By Catriona Ross for the Sunday Times:
Marina Lewycka tells Catriona Ross about sudden fame, the seriousness of comedy, and her new novel
When she appears on my Skype screen, Marina Lewycka is lying in bed. “Excuse my hair; I’ve just been for a swim,” she says with a sheepish look.
Lewycka (pronounced Lewiska) not only conducts interviews from her bed at home in Sheffield whenever possible, but writes her novels there too, on a laptop. “It’s comfy and cosy in bed, and you can shut yourself off. It’s much nicer to sit back and have cups of tea at your side and a hot water bottle under your knees than to sit at a desk. I could spend six hours a day in bed, but it does get a bit hard on the body,” confesses the writer, now in her mid-60s.
The tale of Lewycka’s late-in-life literary fame has become legend. “Until my mid-50s, I was really a housewife who stayed at home,” she says with self-deprecation. “But I’d always wanted to be a writer. I’d tried writing Mills and Boon, and had a go at thrillers. In fact, I’d written two complete novels, in longhand, and got very dispirited.”
A part-time lecturer at her local polytechnic, she was approaching retirement and was invited to take any course offered by the institution gratis. She chose a creative writing course, “and that,” she says, “led to my breakthrough”.
Among the external examiners was literary agent Bill Hamilton of AM Heath in London, who, after reading her manuscript, signed her up. A Short History of Tractors in Ukrainian was published in 2005 and sold over a million copies in the UK alone. The hit comedy about two sisters whose widowed father – a former engineer writing a history of tractors in Ukrainian – marries a much younger Ukrainian immigrant, was followed by Two Caravans in 2007, We Are All Made of Glue in 2009, and Various Pets Alive and Dead earlier this year.
Success flipped Lewycka’s life around. She describes not only the fulfilment in attaining her dream – of “having always really known I was supposed to be a writer, having worked for it terribly hard for so long, and then it all happened at once” – but the downside: “When something is no longer a dream, it becomes a day job. I’m 65 and I’ve never worked so hard in my life! My friends are retired, and I wish I could relax, like them.”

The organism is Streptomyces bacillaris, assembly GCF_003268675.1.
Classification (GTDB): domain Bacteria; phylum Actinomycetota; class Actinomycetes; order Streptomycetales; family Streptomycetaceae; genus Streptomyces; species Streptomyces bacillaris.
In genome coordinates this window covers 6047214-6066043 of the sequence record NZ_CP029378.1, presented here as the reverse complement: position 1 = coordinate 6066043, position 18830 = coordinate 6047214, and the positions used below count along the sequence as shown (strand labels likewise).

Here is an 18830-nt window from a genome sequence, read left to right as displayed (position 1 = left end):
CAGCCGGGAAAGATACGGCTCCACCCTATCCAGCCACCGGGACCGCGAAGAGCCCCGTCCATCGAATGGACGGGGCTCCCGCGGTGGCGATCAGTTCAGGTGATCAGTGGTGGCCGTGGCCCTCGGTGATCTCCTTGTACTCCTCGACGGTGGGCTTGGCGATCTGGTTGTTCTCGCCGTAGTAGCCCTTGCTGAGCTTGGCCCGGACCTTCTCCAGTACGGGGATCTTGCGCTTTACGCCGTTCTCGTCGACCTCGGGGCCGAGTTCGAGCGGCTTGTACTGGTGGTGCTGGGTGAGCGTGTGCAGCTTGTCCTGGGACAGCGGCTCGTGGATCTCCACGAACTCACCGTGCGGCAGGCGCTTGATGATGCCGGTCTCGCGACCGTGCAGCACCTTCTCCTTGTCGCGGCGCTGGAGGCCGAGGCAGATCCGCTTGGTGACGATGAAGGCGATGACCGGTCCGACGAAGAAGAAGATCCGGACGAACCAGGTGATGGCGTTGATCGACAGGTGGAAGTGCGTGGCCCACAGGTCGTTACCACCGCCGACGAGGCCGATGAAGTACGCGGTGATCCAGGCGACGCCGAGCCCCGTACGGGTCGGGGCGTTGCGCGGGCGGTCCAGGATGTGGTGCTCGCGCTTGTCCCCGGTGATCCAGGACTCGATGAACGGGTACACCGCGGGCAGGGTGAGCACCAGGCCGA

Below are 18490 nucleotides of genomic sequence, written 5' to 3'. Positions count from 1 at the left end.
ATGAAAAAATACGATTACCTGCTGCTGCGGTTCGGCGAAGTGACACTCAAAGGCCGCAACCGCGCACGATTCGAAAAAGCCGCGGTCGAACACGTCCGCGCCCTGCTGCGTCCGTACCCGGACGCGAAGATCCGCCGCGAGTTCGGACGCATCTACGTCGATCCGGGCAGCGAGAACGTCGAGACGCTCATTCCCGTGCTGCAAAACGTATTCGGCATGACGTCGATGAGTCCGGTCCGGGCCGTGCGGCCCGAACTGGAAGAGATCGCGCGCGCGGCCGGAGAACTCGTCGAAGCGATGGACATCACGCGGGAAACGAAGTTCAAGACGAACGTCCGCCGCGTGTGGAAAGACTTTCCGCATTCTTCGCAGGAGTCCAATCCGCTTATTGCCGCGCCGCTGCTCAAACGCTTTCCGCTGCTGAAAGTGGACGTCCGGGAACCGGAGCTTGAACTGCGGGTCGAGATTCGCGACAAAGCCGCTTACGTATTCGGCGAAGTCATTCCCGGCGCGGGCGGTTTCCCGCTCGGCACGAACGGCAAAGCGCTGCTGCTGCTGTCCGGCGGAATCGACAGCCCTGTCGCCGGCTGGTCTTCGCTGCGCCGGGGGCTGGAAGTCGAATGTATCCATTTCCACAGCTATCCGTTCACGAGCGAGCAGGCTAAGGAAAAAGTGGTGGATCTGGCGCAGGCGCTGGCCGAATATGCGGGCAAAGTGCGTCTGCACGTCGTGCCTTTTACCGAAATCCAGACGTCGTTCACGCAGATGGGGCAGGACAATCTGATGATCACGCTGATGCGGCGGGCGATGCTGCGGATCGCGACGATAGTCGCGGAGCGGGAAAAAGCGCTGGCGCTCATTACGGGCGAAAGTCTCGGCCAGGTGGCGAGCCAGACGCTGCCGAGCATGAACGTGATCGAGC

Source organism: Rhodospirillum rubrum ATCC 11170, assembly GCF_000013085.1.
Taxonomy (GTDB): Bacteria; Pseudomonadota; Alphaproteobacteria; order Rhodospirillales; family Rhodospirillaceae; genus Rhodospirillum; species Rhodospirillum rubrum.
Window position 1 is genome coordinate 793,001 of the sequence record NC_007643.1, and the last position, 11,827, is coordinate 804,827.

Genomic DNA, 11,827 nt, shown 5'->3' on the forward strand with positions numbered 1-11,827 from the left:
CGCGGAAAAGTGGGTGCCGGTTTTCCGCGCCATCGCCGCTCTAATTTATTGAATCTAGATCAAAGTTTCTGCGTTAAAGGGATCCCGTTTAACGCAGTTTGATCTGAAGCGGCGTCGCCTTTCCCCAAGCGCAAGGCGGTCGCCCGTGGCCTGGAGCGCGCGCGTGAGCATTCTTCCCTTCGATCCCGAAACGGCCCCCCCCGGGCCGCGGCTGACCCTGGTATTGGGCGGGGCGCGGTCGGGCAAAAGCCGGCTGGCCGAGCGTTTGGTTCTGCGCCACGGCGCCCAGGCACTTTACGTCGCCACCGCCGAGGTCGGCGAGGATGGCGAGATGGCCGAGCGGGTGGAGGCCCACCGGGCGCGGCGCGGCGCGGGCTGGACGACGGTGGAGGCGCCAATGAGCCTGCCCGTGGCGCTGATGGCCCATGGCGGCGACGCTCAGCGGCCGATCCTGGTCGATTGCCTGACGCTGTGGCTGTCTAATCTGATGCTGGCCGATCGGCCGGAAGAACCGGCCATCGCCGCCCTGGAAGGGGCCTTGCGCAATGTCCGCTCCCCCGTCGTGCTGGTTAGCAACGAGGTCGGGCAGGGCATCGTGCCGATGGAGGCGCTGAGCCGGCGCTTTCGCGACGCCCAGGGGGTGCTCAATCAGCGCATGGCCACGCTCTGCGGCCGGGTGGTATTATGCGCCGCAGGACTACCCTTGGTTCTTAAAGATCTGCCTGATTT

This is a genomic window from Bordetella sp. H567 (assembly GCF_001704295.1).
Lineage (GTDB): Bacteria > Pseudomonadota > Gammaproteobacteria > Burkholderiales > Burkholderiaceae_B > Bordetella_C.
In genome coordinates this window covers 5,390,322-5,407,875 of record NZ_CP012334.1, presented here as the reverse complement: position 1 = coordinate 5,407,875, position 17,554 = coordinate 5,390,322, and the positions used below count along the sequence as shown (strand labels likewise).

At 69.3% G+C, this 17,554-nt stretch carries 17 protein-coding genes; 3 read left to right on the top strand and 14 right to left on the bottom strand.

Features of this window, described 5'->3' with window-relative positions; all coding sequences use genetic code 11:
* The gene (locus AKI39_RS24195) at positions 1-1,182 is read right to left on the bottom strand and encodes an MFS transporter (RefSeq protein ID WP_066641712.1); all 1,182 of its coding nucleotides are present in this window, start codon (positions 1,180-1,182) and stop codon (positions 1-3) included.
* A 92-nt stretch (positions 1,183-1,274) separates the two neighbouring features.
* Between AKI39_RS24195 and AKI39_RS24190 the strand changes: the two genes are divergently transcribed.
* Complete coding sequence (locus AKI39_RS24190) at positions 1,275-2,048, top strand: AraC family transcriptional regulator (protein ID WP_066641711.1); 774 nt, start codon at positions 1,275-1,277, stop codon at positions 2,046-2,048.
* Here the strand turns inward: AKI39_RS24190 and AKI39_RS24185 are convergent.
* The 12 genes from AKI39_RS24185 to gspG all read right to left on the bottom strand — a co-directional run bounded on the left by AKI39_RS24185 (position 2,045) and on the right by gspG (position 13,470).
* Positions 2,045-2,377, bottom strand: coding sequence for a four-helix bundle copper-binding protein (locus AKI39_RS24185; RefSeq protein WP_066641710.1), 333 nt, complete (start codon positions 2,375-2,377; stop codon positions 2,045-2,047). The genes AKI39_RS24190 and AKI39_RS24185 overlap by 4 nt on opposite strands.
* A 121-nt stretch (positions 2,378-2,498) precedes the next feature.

Lewycka’s first literary effort was a poem written at the age of four. Born in a German refugee camp, dark-haired Marina was a year old when she and her Ukrainian parents moved to England. Her father, who worked for International Harvester tractors in Doncaster, “considered himself a poet, and was actually quite good”, she recalls. “My mother was one of the great story-tellers. She’d tell me about life back home in Ukraine; what people did in the winter, the names of their pet animals.”
The author remembers a stimulating, multi-cultural household filled with her parents’ friends from France, Germany and elsewhere, partly thanks to a mother who liked to invite interesting people home and feed them cake. Lewycka, however, was uncomfortably conscious of her own foreignness throughout childhood. “I grew up in the habit of seeing myself on the outside of things. It’s not nice for a little kid, but for a writer it’s nice to be on the sidelines, watching.”
Early feelings of exclusion may explain her empathy for those marginalised by society – the immigrants, refugees and elderly figures who appear in all her novels. Always full-blooded, quirky and indomitable, these characters offer more than mere entertainment value by humanising the people one might unconsciously regard as “other”.